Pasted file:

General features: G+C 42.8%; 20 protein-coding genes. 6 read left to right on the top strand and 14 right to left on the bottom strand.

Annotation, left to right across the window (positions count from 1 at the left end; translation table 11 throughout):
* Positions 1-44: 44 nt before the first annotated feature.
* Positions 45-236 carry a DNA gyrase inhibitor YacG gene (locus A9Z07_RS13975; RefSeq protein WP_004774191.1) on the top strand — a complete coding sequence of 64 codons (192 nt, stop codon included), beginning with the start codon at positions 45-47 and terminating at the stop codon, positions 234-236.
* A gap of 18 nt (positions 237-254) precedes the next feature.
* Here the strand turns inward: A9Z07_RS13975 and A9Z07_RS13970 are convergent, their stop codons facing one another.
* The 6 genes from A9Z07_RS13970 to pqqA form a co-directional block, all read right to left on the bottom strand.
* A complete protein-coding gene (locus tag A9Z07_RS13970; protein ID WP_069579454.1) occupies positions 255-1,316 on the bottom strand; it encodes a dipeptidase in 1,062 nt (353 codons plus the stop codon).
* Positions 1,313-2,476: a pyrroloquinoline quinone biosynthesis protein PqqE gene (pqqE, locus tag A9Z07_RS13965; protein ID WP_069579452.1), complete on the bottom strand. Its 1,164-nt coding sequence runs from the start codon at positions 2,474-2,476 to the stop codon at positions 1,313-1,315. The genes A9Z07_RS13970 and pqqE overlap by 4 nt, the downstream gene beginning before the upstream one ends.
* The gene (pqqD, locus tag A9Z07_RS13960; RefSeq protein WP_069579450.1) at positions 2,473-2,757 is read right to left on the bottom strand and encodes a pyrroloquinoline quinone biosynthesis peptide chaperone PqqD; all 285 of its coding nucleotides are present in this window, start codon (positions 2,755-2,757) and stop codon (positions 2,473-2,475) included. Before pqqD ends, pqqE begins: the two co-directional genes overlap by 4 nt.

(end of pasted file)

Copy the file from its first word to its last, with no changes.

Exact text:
General features: G+C 42.8%; 20 protein-coding genes. 6 read left to right on the top strand and 14 right to left on the bottom strand.

Annotation, left to right across the window (positions count from 1 at the left end; translation table 11 throughout):
* Positions 1-44: 44 nt before the first annotated feature.
* Positions 45-236 carry a DNA gyrase inhibitor YacG gene (locus A9Z07_RS13975; RefSeq protein WP_004774191.1) on the top strand — a complete coding sequence of 64 codons (192 nt, stop codon included), beginning with the start codon at positions 45-47 and terminating at the stop codon, positions 234-236.
* A gap of 18 nt (positions 237-254) precedes the next feature.
* Here the strand turns inward: A9Z07_RS13975 and A9Z07_RS13970 are convergent, their stop codons facing one another.
* The 6 genes from A9Z07_RS13970 to pqqA form a co-directional block, all read right to left on the bottom strand.
* A complete protein-coding gene (locus tag A9Z07_RS13970; protein ID WP_069579454.1) occupies positions 255-1,316 on the bottom strand; it encodes a dipeptidase in 1,062 nt (353 codons plus the stop codon).
* Positions 1,313-2,476: a pyrroloquinoline quinone biosynthesis protein PqqE gene (pqqE, locus tag A9Z07_RS13965; protein ID WP_069579452.1), complete on the bottom strand. Its 1,164-nt coding sequence runs from the start codon at positions 2,474-2,476 to the stop codon at positions 1,313-1,315. The genes A9Z07_RS13970 and pqqE overlap by 4 nt, the downstream gene beginning before the upstream one ends.
* The gene (pqqD, locus tag A9Z07_RS13960; RefSeq protein WP_069579450.1) at positions 2,473-2,757 is read right to left on the bottom strand and encodes a pyrroloquinoline quinone biosynthesis peptide chaperone PqqD; all 285 of its coding nucleotides are present in this window, start codon (positions 2,755-2,757) and stop codon (positions 2,473-2,475) included. Before pqqD ends, pqqE begins: the two co-directional genes overlap by 4 nt.